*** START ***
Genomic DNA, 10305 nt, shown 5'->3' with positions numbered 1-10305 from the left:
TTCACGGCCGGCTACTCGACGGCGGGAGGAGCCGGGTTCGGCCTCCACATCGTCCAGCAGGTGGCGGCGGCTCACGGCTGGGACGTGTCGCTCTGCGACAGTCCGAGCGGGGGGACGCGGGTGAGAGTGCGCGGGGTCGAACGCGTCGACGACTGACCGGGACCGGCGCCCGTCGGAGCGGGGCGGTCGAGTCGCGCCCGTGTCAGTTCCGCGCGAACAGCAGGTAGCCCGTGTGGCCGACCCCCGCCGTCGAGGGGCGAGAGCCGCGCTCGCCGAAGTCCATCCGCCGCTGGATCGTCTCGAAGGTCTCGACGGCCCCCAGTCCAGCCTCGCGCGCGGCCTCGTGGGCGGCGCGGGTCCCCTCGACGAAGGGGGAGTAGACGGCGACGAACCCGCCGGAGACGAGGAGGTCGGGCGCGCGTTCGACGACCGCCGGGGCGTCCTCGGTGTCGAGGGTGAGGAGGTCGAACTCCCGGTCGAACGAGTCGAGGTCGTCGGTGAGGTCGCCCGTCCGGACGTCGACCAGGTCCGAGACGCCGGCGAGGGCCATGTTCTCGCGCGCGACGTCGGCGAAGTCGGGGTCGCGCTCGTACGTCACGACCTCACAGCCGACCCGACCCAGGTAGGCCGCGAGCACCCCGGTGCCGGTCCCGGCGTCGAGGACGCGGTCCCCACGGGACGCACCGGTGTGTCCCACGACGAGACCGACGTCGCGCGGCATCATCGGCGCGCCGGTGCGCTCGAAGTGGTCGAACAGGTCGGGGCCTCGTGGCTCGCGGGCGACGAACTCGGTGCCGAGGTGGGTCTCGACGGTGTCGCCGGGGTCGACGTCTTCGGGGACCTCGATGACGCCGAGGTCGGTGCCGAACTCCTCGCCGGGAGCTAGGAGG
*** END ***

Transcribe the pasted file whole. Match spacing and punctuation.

Genomic DNA, 10305 nt, shown 5'->3' with positions numbered 1-10305 from the left:
TTCACGGCCGGCTACTCGACGGCGGGAGGAGCCGGGTTCGGCCTCCACATCGTCCAGCAGGTGGCGGCGGCTCACGGCTGGGACGTGTCGCTCTGCGACAGTCCGAGCGGGGGGACGCGGGTGAGAGTGCGCGGGGTCGAACGCGTCGACGACTGACCGGGACCGGCGCCCGTCGGAGCGGGGCGGTCGAGTCGCGCCCGTGTCAGTTCCGCGCGAACAGCAGGTAGCCCGTGTGGCCGACCCCCGCCGTCGAGGGGCGAGAGCCGCGCTCGCCGAAGTCCATCCGCCGCTGGATCGTCTCGAAGGTCTCGACGGCCCCCAGTCCAGCCTCGCGCGCGGCCTCGTGGGCGGCGCGGGTCCCCTCGACGAAGGGGGAGTAGACGGCGACGAACCCGCCGGAGACGAGGAGGTCGGGCGCGCGTTCGACGACCGCCGGGGCGTCCTCGGTGTCGAGGGTGAGGAGGTCGAACTCCCGGTCGAACGAGTCGAGGTCGTCGGTGAGGTCGCCCGTCCGGACGTCGACCAGGTCCGAGACGCCGGCGAGGGCCATGTTCTCGCGCGCGACGTCGGCGAAGTCGGGGTCGCGCTCGTACGTCACGACCTCACAGCCGACCCGACCCAGGTAGGCCGCGAGCACCCCGGTGCCGGTCCCGGCGTCGAGGACGCGGTCCCCACGGGACGCACCGGTGTGTCCCACGACGAGACCGACGTCGCGCGGCATCATCGGCGCGCCGGTGCGCTCGAAGTGGTCGAACAGGTCGGGGCCTCGTGGCTCGCGGGCGACGAACTCGGTGCCGAGGTGGGTCTCGACGGTGTCGCCGGGGTCGACGTCTTCGGGGACCTCGATGACGCCGAGGTCGGTGCCGAACTCCTCGCCGGGAGCTAGGAGG